Putin: He who must not be named

From tsar of all of Russia’s tomorrows to a shadowy form
Photo by Valery Tenevoy on Unsplash

Everyone’s probably heard by now about the way the Chinese behaved in the aftermath of the aborted coup in Russia. Beijing said it was on board with efforts to maintain Russia’s national stability “as a friendly neighbour and comprehensive strategic partner in the new era”. And it described the attempted insurrection as Russia’s “internal affairs”.

So far, so predictable.

Slightly less so may be the po-facedness of the Americans. US President Joe Biden said the brief revolt “was part of a struggle within the Russian system”. White House spokesman John Kirby has said that Washington views the Kremlin’s tensions with the Wagner group “as internal Russian matters” and has not plumped for a side. And State Department spokesman Matthew Miller said the US communicated to Russia that “this is an internal Russian affair, that in which the United States is not involved and will not be involved”.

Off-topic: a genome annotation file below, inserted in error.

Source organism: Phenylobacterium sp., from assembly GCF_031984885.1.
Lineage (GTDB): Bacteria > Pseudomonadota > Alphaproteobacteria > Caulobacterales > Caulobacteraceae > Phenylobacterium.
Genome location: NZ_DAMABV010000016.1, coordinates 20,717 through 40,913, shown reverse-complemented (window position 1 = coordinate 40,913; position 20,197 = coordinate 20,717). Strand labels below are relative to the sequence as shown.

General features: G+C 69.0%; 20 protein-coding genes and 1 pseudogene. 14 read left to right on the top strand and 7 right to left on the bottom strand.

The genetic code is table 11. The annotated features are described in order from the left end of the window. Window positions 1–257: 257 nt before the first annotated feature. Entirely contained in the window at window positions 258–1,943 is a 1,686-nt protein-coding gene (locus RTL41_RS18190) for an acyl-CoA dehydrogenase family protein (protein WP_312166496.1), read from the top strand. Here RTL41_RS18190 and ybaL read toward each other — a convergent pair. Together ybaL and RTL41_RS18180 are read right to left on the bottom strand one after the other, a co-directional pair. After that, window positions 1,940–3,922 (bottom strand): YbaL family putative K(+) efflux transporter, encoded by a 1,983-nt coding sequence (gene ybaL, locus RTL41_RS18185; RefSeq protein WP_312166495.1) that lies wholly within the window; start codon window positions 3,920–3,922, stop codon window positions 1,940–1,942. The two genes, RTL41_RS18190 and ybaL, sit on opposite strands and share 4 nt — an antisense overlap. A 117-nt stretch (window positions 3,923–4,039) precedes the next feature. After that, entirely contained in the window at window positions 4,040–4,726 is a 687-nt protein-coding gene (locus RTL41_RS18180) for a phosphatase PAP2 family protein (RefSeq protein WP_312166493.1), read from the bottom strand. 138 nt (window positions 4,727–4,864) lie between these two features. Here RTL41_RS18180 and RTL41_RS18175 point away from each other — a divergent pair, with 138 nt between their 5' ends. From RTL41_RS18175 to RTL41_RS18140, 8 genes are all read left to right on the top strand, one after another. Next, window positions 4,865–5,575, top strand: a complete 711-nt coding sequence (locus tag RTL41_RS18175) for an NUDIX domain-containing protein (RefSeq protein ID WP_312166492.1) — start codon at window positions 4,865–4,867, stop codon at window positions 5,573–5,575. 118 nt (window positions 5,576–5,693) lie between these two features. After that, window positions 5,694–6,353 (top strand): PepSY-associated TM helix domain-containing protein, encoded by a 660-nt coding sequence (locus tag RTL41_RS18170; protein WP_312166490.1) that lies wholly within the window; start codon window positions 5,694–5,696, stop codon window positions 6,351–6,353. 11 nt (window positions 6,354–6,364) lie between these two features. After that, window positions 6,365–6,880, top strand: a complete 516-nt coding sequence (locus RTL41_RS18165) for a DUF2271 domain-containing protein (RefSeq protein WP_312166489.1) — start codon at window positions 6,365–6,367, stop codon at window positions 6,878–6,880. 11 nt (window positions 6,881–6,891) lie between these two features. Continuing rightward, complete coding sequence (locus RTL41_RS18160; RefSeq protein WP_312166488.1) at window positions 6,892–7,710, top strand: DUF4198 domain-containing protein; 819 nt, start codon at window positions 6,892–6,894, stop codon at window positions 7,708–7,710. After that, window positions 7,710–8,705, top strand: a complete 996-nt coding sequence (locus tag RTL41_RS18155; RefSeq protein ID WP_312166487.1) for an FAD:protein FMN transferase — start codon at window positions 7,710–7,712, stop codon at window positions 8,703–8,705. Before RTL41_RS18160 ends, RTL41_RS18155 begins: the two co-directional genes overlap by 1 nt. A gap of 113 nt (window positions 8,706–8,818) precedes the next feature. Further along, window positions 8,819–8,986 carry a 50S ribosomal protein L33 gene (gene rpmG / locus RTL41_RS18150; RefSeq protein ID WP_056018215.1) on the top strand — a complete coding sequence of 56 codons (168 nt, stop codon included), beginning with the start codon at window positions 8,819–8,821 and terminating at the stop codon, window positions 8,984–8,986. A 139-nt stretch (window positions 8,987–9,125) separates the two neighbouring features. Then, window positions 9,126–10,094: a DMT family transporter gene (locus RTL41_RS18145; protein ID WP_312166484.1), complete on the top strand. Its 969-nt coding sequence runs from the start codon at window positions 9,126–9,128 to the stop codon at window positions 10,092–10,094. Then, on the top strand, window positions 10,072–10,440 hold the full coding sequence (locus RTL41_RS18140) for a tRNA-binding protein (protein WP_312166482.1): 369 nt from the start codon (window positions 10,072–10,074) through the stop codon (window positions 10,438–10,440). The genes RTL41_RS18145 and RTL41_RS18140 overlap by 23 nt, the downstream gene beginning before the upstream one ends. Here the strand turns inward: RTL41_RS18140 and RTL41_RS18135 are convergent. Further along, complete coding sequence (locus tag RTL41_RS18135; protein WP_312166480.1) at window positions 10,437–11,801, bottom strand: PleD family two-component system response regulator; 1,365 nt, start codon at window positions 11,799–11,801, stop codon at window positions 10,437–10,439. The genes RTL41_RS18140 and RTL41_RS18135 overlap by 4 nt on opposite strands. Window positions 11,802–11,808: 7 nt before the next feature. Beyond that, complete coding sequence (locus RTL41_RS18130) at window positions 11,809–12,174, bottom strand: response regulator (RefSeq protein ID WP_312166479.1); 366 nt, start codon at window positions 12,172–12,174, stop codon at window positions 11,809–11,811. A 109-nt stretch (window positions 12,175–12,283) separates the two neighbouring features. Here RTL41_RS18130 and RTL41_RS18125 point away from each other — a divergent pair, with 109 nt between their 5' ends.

There are two points to note in all this pussyfooting around. First, if the Chinese are engaging in quite a bit of fence-sitting, so are the Americans. Second, Beijing is schtum about Vladimir Putin and so is Washington. Neither has explicitly referred to Mr Putin in any official briefing.

Make of that what you will.

Mr Putin has gone from Russia’s god emperor, tsar of all its tomorrows, to he who must not be named.